THE ROBOTS ARE HERE The Fix: “When we speculated last fall that a campaign run by political action committees was on the horizon — an electoral system that operates completely separately from the candidate — it seemed a bit like political science fiction, a rise-of-the-robots future to contemplate. BUSH CAMPAIGN EXOSKELETON … Jeb Bush’s imminent presidential campaign is expected to outsource a great deal of its campaign efforts to Right to Rise PAC, according to the AP. Right to Rise will function as Bush’s campaign exoskeleton. It will reportedly run television spots and direct mail, and may also operate the campaign’s field program — that is, voter contact — up to and including Bush’s get-out-the-vote efforts. There are enormous advantages to a strategy like this, and only one real — if significant — downside. The advantages: 1. The PAC can raise much more money than the candidate. Federal campaign contribution limits apply only to Bush, not Right to Rise. Donors can only give Bush $2,700, maximum per primary and general election. They can give Right to Rise as much as their little hearts desire. 2. The PAC can coordinate with other PACs. Right to Rise can share information and strategy with any other PAC that might want to weigh in on behalf of Bush. Let’s say he gets the endorsement of the Koch-backed Americans for Prosperity. 3. Right to Rise can have Bush help fundraise. In March, the Post’s Matea Gold wrote about the rise of PACs in political campaigns, noting that candidates can still appear at fundraisers for affiliated PACs, although they can’t ask for more than $5,000. 4. It frees up Bush to spend a lot less time on the exhausting process of raising money. That said, Bush will have to spend far less time trying to raise money into his own campaign. He’ll need some, of course — he needs to travel and so on — but far less than if he were also buying TV spots and running scores of field offices and so on. AND DOWNSIDE? Bush can’t coordinate with Right to Rise. At all. Once Bush is a candidate, he and Right to Rise cannot strategize about what each is doing. Right to Rise could put out a mail piece making an argument that Bush objects to, in theory, and Bush can’t prevent that from happening. Of course, it will help that, as the National Journal reports, a top Bush strategist appears to be moving over to Right to Rise. This downside, by the way, is replete with loopholes. The boundaries of what counts as coordination are constantly being tested by campaigns and by PACs.”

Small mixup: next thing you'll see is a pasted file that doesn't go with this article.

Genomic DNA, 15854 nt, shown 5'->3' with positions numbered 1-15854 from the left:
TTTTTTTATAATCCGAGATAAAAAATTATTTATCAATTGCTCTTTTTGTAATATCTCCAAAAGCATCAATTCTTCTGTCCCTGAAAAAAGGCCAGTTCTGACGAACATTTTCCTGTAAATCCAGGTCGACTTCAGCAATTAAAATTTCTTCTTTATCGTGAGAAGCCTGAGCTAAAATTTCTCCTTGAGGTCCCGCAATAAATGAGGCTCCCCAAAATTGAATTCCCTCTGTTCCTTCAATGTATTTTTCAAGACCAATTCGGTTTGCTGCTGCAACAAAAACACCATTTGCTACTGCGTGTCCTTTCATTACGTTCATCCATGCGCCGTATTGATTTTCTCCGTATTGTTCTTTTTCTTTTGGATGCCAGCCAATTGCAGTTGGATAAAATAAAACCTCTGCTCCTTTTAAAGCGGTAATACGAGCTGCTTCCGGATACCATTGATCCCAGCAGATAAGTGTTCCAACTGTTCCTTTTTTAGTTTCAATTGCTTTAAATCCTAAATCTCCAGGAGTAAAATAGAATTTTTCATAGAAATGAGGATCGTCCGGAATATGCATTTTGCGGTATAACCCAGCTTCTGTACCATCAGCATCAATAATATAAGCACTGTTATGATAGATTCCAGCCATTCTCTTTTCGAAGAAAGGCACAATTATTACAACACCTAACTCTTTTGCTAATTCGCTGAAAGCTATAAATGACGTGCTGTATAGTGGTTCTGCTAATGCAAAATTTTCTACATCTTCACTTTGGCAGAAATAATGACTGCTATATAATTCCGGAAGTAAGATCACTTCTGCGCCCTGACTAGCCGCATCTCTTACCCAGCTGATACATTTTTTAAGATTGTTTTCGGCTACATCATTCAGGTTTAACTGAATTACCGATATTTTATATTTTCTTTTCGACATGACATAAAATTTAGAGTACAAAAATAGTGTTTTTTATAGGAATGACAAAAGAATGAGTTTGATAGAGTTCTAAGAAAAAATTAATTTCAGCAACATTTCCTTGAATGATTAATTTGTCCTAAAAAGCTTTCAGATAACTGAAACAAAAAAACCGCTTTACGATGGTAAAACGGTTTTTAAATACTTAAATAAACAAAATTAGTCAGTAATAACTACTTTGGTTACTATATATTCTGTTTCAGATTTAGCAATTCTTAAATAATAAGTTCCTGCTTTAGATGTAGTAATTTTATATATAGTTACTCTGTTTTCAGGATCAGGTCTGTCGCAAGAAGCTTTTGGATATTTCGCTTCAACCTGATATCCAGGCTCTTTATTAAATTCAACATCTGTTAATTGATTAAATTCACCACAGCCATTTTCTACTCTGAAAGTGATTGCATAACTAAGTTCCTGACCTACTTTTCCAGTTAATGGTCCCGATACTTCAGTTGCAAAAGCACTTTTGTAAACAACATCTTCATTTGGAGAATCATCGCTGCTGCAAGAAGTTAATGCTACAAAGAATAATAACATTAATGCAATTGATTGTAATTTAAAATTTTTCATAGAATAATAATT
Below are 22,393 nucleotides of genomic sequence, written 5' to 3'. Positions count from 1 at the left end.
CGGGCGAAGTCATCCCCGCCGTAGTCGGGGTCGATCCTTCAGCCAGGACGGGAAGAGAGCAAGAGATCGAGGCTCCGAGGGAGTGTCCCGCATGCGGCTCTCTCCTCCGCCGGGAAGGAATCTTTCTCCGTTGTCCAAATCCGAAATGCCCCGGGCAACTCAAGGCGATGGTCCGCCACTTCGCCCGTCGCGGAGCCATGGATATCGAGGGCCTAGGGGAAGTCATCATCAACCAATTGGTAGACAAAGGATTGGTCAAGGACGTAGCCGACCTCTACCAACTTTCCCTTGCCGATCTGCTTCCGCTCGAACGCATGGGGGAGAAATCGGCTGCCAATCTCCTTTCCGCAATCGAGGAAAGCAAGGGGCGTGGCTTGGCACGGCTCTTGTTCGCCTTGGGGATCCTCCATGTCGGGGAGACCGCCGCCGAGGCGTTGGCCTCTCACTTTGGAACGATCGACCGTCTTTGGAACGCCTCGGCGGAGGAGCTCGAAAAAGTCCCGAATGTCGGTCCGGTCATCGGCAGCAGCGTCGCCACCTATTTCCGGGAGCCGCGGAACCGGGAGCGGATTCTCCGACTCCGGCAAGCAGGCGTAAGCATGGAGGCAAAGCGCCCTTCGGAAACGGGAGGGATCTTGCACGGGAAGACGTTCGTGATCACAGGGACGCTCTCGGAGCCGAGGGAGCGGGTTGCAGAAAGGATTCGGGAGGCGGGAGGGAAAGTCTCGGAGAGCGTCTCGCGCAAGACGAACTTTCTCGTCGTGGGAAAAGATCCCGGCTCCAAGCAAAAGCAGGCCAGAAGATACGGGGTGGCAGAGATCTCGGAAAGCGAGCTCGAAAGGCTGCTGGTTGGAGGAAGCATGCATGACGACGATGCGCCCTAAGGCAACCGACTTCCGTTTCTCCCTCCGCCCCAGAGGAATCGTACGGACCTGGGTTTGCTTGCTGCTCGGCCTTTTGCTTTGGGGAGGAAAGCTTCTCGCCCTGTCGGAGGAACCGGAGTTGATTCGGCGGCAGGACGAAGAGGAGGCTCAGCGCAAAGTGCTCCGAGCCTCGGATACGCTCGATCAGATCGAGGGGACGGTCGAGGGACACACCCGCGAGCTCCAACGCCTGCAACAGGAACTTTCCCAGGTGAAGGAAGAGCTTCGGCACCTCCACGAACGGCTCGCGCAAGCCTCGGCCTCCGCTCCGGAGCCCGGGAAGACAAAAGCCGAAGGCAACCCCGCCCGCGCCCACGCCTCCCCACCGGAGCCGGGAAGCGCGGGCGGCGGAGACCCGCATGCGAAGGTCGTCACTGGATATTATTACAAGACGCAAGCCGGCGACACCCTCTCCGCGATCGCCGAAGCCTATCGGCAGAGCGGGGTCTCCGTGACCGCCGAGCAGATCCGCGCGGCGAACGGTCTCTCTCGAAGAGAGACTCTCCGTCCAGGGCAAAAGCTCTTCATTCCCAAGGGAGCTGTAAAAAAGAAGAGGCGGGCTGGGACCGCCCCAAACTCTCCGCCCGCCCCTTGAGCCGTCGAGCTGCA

HILLARYLAND Bloomberg: “To run the risk of understatement, Thursday did not begin well for Hillary Clinton’s nascent presidential campaign. A slew of negative stories raised yet more questions over donations to the Clinton Foundation and hefty speaking fees paid to Bill Clinton during his wife’s tenure as secretary of state, a steady rumbling that could prove detrimental to her presidential aspirations, and a rumbling resulting from the impending release of Clinton Cash: The Untold Story of How and Why Foreign Governments and Businesses Helped Make Bill and Hillary Rich, by Peter Schweizer. A BIT ABOUT THE AUTHOR … JUST SAYIN TPM: “Clinton Cash’ is written by a conservative author and activist, and the president of the “Government Accountability Institute.” He’s a 501(c)(3), funded by conservative powerhouse donors — the Koch brothers … and the Mercer Family Foundation, headed by magnate Robert Mercer, [said to be] the top bankroller for Sen. Ted Cruz’s (R-TX) presidential campaign.”